Seven games in thirteen days, 27 periods, two teams six miles apart, and two organizations taking very different routes in their quest to reach the Stanley Cup Finals.
These are just a few of the reasons why author Tim Sullivan called the 1994 Eastern Conference Finals between the New York Rangers and the New Jersey Devils the best in NHL history. For Sullivan, who covered the Devils in 1994 and is now the Associated Press’ East Sports editor, the idea for the book went far deeper than just writing about one of the two teams.
“I wanted to write about a turning point in New York hockey,” Sullivan said in an interview with The Fischler Report. “I really wanted to portray two franchises that couldn’t be more different from each other, yet so close to each other geographically.”
The Rangers, under new head coach Mike Keenan, steamrolled through the regular season en route to a 52-24-8 record and their second President’s Trophy in three years. With Keenan at the helm, the Rangers played an up-tempo game, a contrast to the style they played under their previous head coach, Roger Nielson.
The former Canadiens legend was the Devils fourth coach in four years, yet even though New Jersey made the playoff in each year under Lemaire’s three predecessors, it was Lemaire who would take the Devils to the next level.
“General manager Lou Lamoriello told Jacques to do whatever he needed to do to make the Devils successful, and he translated that on the ice instantly: a defensively sound system where they took care of the puck, protected their own end and goaltender, and forced the other team to make mistakes,” Sullivan explained.
“Today, the Devils still rely on that sound defensive system, and the success the organization has had over the last 20 years is a credit to Jacques.”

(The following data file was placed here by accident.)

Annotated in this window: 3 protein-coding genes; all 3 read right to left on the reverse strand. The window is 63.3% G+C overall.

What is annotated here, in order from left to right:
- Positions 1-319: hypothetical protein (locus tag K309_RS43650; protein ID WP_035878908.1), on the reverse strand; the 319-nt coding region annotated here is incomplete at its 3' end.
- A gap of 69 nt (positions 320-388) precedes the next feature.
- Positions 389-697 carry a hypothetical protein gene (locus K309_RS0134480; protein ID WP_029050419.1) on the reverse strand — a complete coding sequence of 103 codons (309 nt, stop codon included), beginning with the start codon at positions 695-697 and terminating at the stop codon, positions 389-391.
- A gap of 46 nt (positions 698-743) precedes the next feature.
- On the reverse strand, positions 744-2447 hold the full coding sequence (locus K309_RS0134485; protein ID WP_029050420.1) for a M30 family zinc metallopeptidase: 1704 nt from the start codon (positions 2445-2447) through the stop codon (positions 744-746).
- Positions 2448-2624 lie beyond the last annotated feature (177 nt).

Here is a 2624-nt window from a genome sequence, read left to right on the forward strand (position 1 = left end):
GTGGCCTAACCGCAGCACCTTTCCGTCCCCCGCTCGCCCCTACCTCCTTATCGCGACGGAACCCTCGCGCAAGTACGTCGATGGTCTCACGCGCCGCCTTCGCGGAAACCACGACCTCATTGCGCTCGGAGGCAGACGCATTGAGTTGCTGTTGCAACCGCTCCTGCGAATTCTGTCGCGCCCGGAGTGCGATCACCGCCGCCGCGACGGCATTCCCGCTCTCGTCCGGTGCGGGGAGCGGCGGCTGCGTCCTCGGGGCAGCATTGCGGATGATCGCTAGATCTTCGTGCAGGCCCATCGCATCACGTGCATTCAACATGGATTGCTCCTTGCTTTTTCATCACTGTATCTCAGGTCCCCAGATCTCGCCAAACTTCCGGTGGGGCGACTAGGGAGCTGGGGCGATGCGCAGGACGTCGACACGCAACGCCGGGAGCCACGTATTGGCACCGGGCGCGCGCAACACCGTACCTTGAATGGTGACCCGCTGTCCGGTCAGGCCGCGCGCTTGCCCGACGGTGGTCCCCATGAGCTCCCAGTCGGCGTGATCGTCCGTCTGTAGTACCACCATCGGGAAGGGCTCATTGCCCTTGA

It also didn’t hurt that the future of the Garden State franchise emerged in 1993-94. Martin Brodeur won the Calder Trophy, and the 22-year-old would elevate his play in the Eastern Conference Finals.
The teams not only played different styles, they also took different routes to the Eastern Conference Finals. The Rangers breezed through the first two rounds in a combined nine games. On the other hand, the Devils played seven games in the first round, then rebounded from losing the first two games at home in the Semifinals to beat the Boston Bruins in six games.
Sullivan took a look at each of the seven games of the series on a game-by-game basis. The series had its classic moments right from the outset.
The Devils tied Game One with less than a minute remaining in regulation, and wound up winning the contest in double overtime. After the Rangers tied the series with a 4-0 win in Game Two, they won Game Three in the Meadowlands on a Stephane Matteau goal in double overtime.
New Jersey responded with wins in Games Four and Five, and had a chance to eliminate the Rangers in New Jersey in Game Six. It has been well-documented what would take place next.